However, Dr. Moten (the Disability Committee’s medical advisor) reviewed these records and made a presentation at the Disability Committee meeting. The Disability Committee reviewed their record and listened to Dr. Moten’s opinion.  No transcript or memo of Dr. Moten’s statements or presentation was made.   A handwritten note on an internal memorandum stated that he did not “feel our client meets the requirements for continued benefits.  NO physical dis [sic].  Mental?” Based on Dr. Moten’s opinion, Bridgestone decided that the plaintiff was not disabled and would no longer receive LTD benefits.  The plaintiff appealed this decision to the Pension Board.  The Pension Board reviewed the file and after this review, agreed with the Disability Committee’s determination that our client was not disabled.

Because the Bridgestone LTD plan granted the Bridgestone decision makers discretion, as most LTD policies and plans do, the case in court was decided under an arbitrary and capricious standard of review.  The court, in this case, explained that, under the arbitrary and capricious standard, as long as the administrator’s decision is rational, it will not be found arbitrary and capricious.  Elliott v. Lockheed Martin Energy Systems, 61 F.Supp. 745, 751 (E.D.Tenn. 1999).  However, the plan administrator “may not arbitrarily refuse to credit a claimant’s reliable evidence, including the opinions of a treating physician.”  Black & Decker v. Nord, 538 U.S. 822, 834, 123 S.Ct. 1965, 155 L.Ed2d 1034 (2003).  At a minimum, the plan administrator must perform “some review of the quality and quantity of the medical evidence and the opinions on both sides of the issues.”  McDonald v. Western-Southern Life Insurance Company, 347 F.3d 161, 172 (6th Cir. 2003).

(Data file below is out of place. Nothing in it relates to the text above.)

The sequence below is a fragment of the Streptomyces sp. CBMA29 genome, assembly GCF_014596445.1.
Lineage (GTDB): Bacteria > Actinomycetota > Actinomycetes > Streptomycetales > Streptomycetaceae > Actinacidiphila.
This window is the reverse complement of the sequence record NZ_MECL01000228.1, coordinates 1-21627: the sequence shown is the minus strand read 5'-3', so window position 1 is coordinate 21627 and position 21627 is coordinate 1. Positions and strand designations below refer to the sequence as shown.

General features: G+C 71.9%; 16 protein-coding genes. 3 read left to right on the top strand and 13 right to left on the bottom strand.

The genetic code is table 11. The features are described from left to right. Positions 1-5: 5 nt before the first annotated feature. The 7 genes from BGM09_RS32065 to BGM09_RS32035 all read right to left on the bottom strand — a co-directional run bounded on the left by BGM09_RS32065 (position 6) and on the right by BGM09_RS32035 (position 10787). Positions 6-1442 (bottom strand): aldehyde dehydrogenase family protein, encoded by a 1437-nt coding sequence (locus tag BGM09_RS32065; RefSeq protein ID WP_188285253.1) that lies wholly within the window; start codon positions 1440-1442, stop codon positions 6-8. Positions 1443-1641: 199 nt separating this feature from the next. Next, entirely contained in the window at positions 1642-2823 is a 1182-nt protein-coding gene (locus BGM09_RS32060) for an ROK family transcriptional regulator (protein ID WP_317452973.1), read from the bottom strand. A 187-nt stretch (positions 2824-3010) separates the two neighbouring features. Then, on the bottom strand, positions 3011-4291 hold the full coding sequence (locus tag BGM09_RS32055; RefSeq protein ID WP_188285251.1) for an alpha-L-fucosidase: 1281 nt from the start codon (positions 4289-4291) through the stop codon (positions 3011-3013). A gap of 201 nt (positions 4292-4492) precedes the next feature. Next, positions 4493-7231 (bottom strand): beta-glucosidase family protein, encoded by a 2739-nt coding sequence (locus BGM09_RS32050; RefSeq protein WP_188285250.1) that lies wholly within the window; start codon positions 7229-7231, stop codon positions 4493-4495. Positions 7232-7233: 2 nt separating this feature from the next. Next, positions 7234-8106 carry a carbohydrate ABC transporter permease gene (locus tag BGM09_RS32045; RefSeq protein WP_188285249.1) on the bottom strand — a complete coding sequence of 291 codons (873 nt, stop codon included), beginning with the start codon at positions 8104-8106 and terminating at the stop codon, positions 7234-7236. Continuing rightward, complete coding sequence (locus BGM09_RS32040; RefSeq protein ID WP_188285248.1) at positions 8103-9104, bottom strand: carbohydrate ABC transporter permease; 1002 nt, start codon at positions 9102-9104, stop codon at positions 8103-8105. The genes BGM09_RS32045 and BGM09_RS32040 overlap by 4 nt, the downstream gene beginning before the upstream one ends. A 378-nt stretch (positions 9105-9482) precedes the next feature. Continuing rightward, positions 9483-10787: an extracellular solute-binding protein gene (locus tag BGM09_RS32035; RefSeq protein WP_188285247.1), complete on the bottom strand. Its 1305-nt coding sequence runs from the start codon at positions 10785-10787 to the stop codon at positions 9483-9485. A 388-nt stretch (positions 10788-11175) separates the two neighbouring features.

In this case, the plaintiff submitted extensive records of their Crohn’s disease and their treating physicians all agreed that our client was disabled from all employment.  There was no written evidence in the record that our client could perform any job.  Despite this, Dr. Moter concluded that our client was not disabled and the Disability Committee relied on his opinion.  He never treated or examined the plaintiff; moreover, he was not a gastroenterologist.  Most importantly, there was no written evidence of his report to the Disability Committee and this report was apparently what the Committee relied upon to reach its decision. Because Bridgestone found the plaintiff disabled without any written evidence in the record to support this finding, the court found the decision to deny their benefits arbitrary and capricious.

The court granted reasonable attorney’s fees and costs to the plaintiff.  The court pointed to the complete lack of any medical opinion to support the defendant’s decision to deny their benefits and decided that granting their attorney’s fees and costs were reasonable in this instance.  The award did not include amounts expended in pursuing claims upon which the plaintiff was unsuccessful, but were not part of their claim for benefits.